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<i>The Book Of Joan: A Novel</i><br>by Lidia Yuknavitch<br>288 pp. HB<br />HaperCollins, 2017


December 20, 2017

“Cli-Fi,” the latest portmanteau construction with which critics try to corral runaway culture (“postmodern,” e.g.), first turned up in a 2007 tweet. The coinage puts together fiction and climate, implying “climate change,” and it rhymes closely with “sci-fi.” Science fiction, after all, provides earmarks for any narrative that draws on threats like global warming. Such a story must peek into the future and raise questions of humanity’s purpose, its place in the biosphere. Thus a winner of science fiction’s Hugo and Nebula, Paolo Bacigalupi, is the first of the cli-fi authors named in a 2015 Atlantic article. Others mentioned, however, include Margaret Atwood, whose novels are sometimes speculative, sometimes straightforward—and in The Blind Assassin, both at once. The flag-bearer for the movement may be Jeff VanderMeer, whose Southern Reach Trilogy enjoyed success all over the planet while imagining a planet stripped of technology. VanderMeer wrote the ars poetica for cli-fi, “The Slow Apocalypse and Fiction,” a 2015 piece which worried that, when it comes to the endangered ecosystem, “fiction is languishing behind other disciplines.”


By the time Kathy Acker died, in the autumn of 1997, I was nineteen and fully under her spell, having discovered her just a few years before. Her work brought me to all sorts of feelings—lust, rage, shame, guilt, rebellion, liberation, ecstasy, transgression, indulgence. If you were the type of nineties kid I was, piercings and tattoos and all kinds of body modifications interested you, and so her look—buzz-cut bleached blonde in a leather jacket with smeared red lipstick and smudged black eyeliner, with all sorts of visible ink and metal—appealed as well. She looked like a rock star and even now I think she was the only one the literary world ever really got. At one point, a wealthy Manhattan artist I briefly fell in love with gifted me one of her original proofs for The Adult Life of Toulouse Lautrec, which I keep next to my bed at all times. It feels lucky somehow.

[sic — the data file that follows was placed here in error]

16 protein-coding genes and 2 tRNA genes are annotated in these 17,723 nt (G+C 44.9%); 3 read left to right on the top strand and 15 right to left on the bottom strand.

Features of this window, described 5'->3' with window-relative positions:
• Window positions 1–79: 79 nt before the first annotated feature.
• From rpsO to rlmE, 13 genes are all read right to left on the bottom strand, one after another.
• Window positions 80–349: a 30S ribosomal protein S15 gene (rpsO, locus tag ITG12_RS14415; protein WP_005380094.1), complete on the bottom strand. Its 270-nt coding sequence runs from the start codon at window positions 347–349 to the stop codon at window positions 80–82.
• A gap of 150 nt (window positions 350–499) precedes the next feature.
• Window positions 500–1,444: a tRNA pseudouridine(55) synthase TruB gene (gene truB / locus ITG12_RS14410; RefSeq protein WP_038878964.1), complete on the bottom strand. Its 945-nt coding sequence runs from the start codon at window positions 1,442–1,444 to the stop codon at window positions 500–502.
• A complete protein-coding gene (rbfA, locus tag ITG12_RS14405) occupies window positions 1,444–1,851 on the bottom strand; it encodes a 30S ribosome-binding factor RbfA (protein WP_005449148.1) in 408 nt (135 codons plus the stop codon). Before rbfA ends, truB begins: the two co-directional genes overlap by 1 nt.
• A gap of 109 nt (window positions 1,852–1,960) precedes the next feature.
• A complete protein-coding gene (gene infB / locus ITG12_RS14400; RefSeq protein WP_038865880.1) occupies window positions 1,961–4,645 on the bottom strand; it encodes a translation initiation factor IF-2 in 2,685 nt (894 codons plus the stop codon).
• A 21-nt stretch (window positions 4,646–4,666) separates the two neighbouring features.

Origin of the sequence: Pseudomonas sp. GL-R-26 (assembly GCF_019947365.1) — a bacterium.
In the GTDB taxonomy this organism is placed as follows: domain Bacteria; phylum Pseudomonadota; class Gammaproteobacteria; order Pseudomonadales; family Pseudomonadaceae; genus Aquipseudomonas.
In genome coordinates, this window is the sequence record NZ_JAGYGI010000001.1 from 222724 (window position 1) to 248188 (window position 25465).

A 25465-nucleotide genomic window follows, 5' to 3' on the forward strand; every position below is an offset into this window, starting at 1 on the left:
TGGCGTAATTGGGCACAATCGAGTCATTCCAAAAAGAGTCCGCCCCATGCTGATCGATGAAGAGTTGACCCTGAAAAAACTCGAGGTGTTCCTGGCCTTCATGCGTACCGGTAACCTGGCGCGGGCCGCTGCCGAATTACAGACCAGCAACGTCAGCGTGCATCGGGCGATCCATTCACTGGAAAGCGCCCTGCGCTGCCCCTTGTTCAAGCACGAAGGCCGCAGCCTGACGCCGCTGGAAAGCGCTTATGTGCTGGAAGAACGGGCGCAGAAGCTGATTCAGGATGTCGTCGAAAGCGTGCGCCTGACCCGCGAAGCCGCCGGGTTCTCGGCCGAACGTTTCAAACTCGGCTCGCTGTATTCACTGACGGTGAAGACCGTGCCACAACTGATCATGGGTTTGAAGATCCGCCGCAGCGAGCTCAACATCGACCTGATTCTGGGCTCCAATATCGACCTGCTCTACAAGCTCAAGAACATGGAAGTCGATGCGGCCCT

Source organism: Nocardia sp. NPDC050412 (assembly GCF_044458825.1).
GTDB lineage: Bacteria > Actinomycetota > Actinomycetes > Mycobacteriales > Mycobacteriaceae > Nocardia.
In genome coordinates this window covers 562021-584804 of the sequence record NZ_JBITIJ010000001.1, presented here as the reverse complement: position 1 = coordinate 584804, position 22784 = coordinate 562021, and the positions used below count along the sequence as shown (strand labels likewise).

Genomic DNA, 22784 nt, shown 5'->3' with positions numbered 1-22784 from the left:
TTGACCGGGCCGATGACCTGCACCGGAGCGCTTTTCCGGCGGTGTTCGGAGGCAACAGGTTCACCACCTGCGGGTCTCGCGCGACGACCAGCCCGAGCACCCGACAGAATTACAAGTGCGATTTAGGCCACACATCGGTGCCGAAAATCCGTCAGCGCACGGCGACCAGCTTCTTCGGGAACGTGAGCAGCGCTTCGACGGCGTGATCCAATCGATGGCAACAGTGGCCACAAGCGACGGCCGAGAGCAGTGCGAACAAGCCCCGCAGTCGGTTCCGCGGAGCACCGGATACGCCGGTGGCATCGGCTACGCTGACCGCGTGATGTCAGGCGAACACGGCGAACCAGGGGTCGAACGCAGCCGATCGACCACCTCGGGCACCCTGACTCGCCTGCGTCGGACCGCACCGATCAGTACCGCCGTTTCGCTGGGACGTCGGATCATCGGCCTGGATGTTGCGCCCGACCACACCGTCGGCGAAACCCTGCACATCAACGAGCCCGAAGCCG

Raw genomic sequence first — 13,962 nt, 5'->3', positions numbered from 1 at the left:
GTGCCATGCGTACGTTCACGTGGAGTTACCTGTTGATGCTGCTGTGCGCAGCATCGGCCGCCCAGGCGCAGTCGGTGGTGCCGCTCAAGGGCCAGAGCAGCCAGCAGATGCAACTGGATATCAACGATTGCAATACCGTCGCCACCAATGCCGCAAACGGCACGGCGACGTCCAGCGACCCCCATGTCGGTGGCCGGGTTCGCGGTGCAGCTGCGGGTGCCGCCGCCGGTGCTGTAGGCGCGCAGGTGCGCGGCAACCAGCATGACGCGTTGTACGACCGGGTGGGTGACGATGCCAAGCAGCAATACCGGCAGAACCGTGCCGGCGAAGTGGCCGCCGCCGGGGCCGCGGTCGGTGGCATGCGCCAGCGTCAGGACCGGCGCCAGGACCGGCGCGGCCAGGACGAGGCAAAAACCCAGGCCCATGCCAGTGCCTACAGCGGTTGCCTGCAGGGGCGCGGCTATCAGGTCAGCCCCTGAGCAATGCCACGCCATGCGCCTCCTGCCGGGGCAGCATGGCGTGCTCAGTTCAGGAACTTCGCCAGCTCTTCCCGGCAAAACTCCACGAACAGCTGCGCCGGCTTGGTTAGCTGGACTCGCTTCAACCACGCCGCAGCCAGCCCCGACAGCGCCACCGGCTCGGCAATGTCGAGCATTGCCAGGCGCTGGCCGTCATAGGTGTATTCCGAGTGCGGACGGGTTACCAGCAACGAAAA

<i>Magdalene</i>. By Marie Howe. Norton, 2017. 96p. HB, $25.95.


Perhaps poets are attracted to edges because, as Anne Carson puts it in Eros the Bittersweet, “Words…have edges. So do you,” and perhaps also because notions of the self tend to form in response to and because of those limits. Identity—what Emily Dickinson called the “Campaign inscrutable / Of the interior”—has always concerned the lyric poet, but what might constitute a “self” has perhaps never been more prevalent on the public radar than in our current moment. In three new, mercurial books—Magdalene, by Marie Howe; In Full Velvet, by Jenny Johnson; and Milk Black Carbon, by Joan Naviyuk Kane —poets resist, succumb to, and transgress the identities—familial, social, ecological, biological, sexual—to which they attend.

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